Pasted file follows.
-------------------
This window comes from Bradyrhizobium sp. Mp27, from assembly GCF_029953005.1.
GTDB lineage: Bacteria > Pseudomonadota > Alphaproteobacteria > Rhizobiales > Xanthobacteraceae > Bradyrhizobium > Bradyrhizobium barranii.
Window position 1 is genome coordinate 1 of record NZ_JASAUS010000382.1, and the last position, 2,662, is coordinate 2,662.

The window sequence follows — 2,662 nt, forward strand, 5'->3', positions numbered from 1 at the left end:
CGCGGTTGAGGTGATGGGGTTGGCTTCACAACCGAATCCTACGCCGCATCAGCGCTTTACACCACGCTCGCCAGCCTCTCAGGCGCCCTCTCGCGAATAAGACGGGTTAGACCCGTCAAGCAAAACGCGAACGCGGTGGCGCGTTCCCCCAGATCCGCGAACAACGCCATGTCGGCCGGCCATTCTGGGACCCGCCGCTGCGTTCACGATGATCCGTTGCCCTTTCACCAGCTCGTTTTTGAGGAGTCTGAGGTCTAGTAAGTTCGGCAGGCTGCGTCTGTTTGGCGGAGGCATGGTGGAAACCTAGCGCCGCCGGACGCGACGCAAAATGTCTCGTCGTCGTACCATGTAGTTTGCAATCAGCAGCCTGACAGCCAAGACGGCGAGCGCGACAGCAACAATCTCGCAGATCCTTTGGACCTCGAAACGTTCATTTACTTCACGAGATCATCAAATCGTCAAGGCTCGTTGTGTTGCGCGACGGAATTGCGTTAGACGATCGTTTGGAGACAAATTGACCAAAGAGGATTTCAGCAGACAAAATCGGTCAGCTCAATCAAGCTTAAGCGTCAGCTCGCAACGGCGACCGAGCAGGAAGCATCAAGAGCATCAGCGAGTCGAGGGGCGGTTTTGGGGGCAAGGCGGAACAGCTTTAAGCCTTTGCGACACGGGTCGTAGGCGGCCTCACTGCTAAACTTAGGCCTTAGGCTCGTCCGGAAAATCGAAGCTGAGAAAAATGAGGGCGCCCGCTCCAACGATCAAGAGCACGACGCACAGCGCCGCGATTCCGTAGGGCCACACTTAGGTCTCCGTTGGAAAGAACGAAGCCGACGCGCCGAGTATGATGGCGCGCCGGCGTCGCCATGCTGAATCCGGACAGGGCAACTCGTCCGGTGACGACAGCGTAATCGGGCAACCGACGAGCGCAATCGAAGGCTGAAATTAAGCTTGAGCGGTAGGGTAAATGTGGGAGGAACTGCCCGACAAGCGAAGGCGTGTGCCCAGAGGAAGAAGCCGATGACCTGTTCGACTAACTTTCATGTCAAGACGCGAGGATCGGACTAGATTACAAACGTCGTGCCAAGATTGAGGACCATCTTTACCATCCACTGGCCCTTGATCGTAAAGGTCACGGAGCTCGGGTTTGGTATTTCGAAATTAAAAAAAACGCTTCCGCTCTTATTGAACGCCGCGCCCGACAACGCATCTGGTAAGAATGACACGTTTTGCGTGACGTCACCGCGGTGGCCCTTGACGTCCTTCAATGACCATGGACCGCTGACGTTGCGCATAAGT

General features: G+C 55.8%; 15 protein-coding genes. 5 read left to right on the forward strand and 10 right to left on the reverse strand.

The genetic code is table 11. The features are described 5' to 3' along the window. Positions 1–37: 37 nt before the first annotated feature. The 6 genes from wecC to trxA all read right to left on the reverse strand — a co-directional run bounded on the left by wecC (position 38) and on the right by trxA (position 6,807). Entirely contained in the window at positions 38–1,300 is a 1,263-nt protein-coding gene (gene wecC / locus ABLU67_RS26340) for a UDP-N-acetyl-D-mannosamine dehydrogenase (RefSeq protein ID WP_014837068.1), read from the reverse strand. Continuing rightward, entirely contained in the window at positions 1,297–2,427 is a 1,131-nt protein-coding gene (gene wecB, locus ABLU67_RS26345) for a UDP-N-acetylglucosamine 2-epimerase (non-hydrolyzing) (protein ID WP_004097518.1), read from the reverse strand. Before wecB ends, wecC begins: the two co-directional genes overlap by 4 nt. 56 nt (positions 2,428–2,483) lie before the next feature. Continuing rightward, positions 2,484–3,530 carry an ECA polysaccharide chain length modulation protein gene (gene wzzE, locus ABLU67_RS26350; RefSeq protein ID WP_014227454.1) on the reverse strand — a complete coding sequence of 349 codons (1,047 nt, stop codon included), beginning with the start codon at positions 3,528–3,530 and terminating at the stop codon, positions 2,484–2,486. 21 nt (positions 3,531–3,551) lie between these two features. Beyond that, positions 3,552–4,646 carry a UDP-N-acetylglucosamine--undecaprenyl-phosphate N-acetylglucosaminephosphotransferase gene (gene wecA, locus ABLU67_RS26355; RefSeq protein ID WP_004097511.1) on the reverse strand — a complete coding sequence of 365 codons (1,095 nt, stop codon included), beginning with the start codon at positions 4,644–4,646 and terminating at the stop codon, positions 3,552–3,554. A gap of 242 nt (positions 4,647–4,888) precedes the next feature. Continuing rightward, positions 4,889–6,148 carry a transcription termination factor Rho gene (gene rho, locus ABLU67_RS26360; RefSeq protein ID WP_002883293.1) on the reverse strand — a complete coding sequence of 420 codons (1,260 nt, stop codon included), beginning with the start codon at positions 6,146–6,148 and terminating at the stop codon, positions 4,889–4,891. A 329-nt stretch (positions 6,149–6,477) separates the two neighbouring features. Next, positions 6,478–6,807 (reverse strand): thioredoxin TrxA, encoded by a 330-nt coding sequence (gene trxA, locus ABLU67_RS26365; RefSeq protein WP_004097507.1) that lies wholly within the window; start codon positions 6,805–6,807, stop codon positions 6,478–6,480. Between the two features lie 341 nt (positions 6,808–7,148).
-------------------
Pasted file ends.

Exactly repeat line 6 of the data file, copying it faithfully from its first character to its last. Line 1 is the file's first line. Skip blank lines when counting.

General features: G+C 55.8%; 15 protein-coding genes. 5 read left to right on the forward strand and 10 right to left on the reverse strand.